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About cinemaspeak59

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  1. I recently saw Betty in The Greatest Show on Earth (1952), and she was excellent.
  2. McCabe & Mrs. Miller (1971). Robert Altman’s modernist, haunting Western is a masterpiece. Warren Beatty gives one of his finest performances as John McCabe, an ambitious hustler too confident for his own good. Julie Christie, as the business woman who opens a brothel in a mining town, is aware of McCabe’s feelings, but understands McCabe needs not a lover, but a guardian, to protect him from the murderous corporation McCabe naively, and foolishly, tries to negotiate with. Christie’s Constance Miller is a counterculture feminist hero, a giant really. Leonard Cohen’s songs are not simply
  3. One of the best & scariest movie ever.
  4. Hitchcock is an embarrassment of riches. Like Vertigo, another film about obsession is Hitch's The Paradine Case, from 1947. It's not up there with some of his more famous movies, but I like it.
  5. Ginger Snaps (2000) The recipe for the werewolf sub-genre is spiced up with a few additional ingredients: teen comedy, coming-of age story, and the curse of being outcast girls in high school. The curse is courtesy of a lycanthrope bite. But the film also has some fun with the onset of menstruation. Ginger and her younger sister Brigitte are death-obsessed goths, who like photographing themselves in gruesome reenactments: impaling, hangings, etc. Unfortunately, there is real death occurring in their small town, by an unidentified animal blamed for killing pet dogs. This setup works fine for mo
  6. Happy Death Day (2017) Inventive and clever take on the slasher movie. This could easily have been another tired Scream knockoff. Instead, it’s funny and witty, and Jessica Rothe makes for a likeable heroine we can root for, even if her character isn’t very likeable. Rothe plays Tree, who keeps reliving the day she was murdered. Every attempt to change her fate backfires. The supernatural catalyst is a small, spooky toy that plays the Happy Birthday jingle. I loved the mask the killer wears. Happy Death Day also pokes fun at sorority life tyranny and campus politics. It’s topped off by a
  7. I liked the ending in They Won’t Believe Me. The production code put the filmmakers in a bind. Having Robert Young’s character, a philanderer and liar, walk away unpunished may have been problematic. The three central women were different temperamentally. They weren’t saints, but within them was a moral compass that malfunctioned a bit because they fell in love. I must point out Jane Greer’s graceful, poignant portrayal. It’s hard to imagine this woman could play one of the most legendary femme fatales in movie history.
  8. I absolutely adore Metropolitan (1990). There are also elements of Eric Rohmer. I love Stillman''s other films: Barcelona , The Last Days of Disco, Damsels in Distress and Love and Friendship.
  9. Zachary Scott, in Danger Signal, is rather handsome when he’s serious. It’s only when he smiles, with those large teeth, that he looks so villainous it borders on comical. There wasn’t much character development to Mona Freeman’s character Anne as the younger sister who returns home sweet and wholesome, only to turn into a Jezebel. Anne is more sexually sophisticated than her naive sister Hilda. Eddie Muller made his feelings about the ending clear: he hated it. Okay, Zachary Scott’s demise wasn’t drawn out. But when he trips, and his body hits the rocky ledge, and then bounces into the sea,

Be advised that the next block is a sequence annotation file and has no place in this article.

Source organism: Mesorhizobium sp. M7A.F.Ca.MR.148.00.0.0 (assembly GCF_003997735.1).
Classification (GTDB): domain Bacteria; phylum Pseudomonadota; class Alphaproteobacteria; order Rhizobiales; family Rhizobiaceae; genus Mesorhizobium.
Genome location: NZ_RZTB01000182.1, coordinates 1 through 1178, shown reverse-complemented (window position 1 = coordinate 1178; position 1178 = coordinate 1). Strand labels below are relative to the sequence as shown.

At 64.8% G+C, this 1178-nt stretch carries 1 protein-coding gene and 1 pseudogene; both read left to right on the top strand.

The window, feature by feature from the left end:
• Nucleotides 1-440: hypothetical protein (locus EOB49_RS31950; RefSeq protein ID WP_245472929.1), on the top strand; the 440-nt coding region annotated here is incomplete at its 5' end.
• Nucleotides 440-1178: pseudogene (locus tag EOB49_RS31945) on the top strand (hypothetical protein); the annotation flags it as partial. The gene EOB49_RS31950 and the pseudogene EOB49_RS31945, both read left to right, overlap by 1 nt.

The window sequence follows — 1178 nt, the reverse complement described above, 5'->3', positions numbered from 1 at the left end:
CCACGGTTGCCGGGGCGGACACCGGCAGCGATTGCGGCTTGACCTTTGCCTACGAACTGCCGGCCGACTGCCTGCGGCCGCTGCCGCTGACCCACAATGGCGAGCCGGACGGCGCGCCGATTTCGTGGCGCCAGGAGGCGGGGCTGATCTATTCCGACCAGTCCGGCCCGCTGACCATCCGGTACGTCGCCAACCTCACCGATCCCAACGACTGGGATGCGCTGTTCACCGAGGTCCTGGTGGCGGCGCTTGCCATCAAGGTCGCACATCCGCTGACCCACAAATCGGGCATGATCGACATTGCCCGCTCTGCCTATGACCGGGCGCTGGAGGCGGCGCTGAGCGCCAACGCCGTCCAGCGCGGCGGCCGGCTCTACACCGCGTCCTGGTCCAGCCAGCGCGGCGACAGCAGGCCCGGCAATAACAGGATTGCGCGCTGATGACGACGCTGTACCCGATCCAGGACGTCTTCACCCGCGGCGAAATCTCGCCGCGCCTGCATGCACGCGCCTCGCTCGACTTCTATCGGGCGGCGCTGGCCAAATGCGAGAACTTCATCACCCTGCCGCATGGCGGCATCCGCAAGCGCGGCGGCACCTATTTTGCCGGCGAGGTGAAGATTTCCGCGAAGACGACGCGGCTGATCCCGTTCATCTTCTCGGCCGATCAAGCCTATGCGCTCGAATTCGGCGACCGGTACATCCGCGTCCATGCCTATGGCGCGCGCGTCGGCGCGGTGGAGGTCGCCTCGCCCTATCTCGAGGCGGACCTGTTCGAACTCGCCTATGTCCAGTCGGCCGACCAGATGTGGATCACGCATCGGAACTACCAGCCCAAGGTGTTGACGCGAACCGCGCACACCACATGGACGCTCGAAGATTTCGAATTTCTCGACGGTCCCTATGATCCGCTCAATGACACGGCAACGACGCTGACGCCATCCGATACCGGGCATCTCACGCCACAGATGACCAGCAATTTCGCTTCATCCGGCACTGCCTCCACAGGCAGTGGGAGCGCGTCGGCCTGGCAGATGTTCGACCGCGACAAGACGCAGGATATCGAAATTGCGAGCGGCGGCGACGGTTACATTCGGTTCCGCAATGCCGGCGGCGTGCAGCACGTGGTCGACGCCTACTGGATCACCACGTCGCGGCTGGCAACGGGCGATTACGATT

10. I knew Eddie Muller’s effusive praise of Janis Carter’s performance in Night Editor was not hyperbole. I had seen Carter in Framed (1947), and was impressed by her femme fatale bona fides. Carter acts with her eyes, always in control, and several moves ahead of everyone else. Now, for that much-discussed scene Muller went to great lengths to highlight. Cochrane knew she was sexually aroused by violence. Being a cop, he must have seen her react that way before, liked it, and hated himself for liking it. The scene did not last long, but Carter, with her breathless excitement, sold it as well
  11. The Wind (2018) Well-executed story about a woman haunted by demons. Or is her imagination, fertilized by cabin fever, running the show? The Wind has a classic setting: the nineteenth century, in an isolated prairie town, the events unfolding in the backdrop of the ominous, wide-open West. What’s a horror movie without a preacher? Well, The Wind has one, and it makes for one of the best scenes. I liked the minimalist production, and the use of space. The two women at the center give good performances, and some fun is had at the male chauvinistic view of female hysteria and pregnancy. The m
  12. I think it had do with the script. So smitten was he with Norma’s character that he acted like a nervous, clumsy schoolboy, even though he played a songwriter, implying he’s had experience with women. The smooth determination coupled with compassion was missing. Had a few clunky scenes been taken out, Her Cardboard Lover would have had more of the Cukor touch. This was a remake of the 1932 comedy The Passionate Plumber, with Irene Purcell, Buster Keaton. and Jimmy Durante, which I liked, and was impressed by Irene Purcell’s comedic chops. I haven’t seen Escape (1940). I guess genetics have mu
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